Elephant poachers killed three rangers in Democratic Republic of Congo’s Garamba wildlife park and wounded two other people including the Swedish park manager, environmental officials said.
One of the rangers was found dead near the site of the Saturday attack, said African Parks, which manages the UNESCO world heritage site.
U.S. forces in the area evacuated the others, but two of them died of their injuries a day later at a military base in neighbouring Central African Republic, the organisation added. The survivors were in a stable condition.
“Rangers put their lives on the line each and every day, and are under real siege in Garamba protecting elephants from heavily incentivized and militarized poaching gangs,” African Parks chief executive Peter Fearnhead said in a statement.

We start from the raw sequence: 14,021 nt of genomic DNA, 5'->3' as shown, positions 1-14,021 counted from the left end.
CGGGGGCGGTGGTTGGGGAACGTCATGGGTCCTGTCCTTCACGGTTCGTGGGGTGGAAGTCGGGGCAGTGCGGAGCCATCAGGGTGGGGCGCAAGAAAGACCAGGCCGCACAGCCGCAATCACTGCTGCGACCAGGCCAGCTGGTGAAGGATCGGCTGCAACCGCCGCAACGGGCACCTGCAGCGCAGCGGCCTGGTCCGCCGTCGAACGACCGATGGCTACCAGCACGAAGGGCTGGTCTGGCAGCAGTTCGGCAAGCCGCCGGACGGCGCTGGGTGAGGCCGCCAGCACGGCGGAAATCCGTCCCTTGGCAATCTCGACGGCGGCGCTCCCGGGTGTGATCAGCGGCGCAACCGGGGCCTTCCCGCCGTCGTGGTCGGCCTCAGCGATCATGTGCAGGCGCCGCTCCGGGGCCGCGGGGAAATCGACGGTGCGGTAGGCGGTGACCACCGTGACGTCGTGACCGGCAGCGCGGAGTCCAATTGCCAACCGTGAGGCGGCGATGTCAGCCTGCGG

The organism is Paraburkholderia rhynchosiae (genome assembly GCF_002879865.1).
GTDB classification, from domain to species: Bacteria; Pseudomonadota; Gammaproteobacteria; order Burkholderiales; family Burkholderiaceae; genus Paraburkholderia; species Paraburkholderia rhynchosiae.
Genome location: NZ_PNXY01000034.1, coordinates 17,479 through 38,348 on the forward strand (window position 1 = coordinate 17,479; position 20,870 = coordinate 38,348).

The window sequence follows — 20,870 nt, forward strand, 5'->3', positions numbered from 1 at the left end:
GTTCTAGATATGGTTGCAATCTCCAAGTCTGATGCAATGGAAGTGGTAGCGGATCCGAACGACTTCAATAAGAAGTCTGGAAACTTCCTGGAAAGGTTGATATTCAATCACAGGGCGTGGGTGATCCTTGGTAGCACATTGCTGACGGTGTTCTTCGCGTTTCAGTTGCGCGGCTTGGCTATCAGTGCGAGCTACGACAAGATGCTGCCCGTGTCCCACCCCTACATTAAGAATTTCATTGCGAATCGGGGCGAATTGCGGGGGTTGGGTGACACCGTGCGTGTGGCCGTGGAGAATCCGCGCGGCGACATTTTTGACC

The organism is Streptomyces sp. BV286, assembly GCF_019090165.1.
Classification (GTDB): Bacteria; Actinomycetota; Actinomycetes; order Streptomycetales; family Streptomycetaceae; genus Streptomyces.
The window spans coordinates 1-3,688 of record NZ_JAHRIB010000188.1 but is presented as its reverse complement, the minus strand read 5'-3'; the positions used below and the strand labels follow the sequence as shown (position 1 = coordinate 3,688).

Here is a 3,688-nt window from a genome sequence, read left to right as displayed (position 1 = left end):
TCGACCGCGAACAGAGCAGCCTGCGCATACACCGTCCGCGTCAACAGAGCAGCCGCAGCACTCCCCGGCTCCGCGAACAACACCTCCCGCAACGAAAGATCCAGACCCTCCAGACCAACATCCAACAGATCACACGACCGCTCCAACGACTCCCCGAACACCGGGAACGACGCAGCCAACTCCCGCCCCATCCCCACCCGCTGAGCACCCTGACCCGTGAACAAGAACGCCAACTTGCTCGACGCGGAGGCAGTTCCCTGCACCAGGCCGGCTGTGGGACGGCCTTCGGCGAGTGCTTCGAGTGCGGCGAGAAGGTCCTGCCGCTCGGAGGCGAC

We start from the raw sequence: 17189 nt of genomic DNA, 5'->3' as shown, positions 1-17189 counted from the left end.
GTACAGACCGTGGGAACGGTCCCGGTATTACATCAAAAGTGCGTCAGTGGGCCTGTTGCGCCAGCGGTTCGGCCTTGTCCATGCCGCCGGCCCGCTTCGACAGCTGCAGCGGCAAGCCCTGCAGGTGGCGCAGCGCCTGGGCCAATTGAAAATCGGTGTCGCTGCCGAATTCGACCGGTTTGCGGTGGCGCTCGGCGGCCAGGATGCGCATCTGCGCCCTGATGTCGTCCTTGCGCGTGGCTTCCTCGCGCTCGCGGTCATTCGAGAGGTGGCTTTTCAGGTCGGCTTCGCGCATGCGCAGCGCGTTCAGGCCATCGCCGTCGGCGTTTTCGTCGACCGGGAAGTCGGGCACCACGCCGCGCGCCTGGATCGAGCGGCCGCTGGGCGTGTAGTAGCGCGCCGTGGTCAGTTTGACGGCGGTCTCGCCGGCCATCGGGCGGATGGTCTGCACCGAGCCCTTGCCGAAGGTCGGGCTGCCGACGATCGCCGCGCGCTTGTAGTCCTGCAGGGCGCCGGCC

Armed poachers killed three Congolese soldiers and five guards from the state wildlife authority in three separate incidents in Garamba in 2015.
Africa’s elephant population is estimated to have dwindled by 60 percent over the past decade, and around 30,000 elephants are poached each year largely to supply ivory to Asian countries, say campaigners.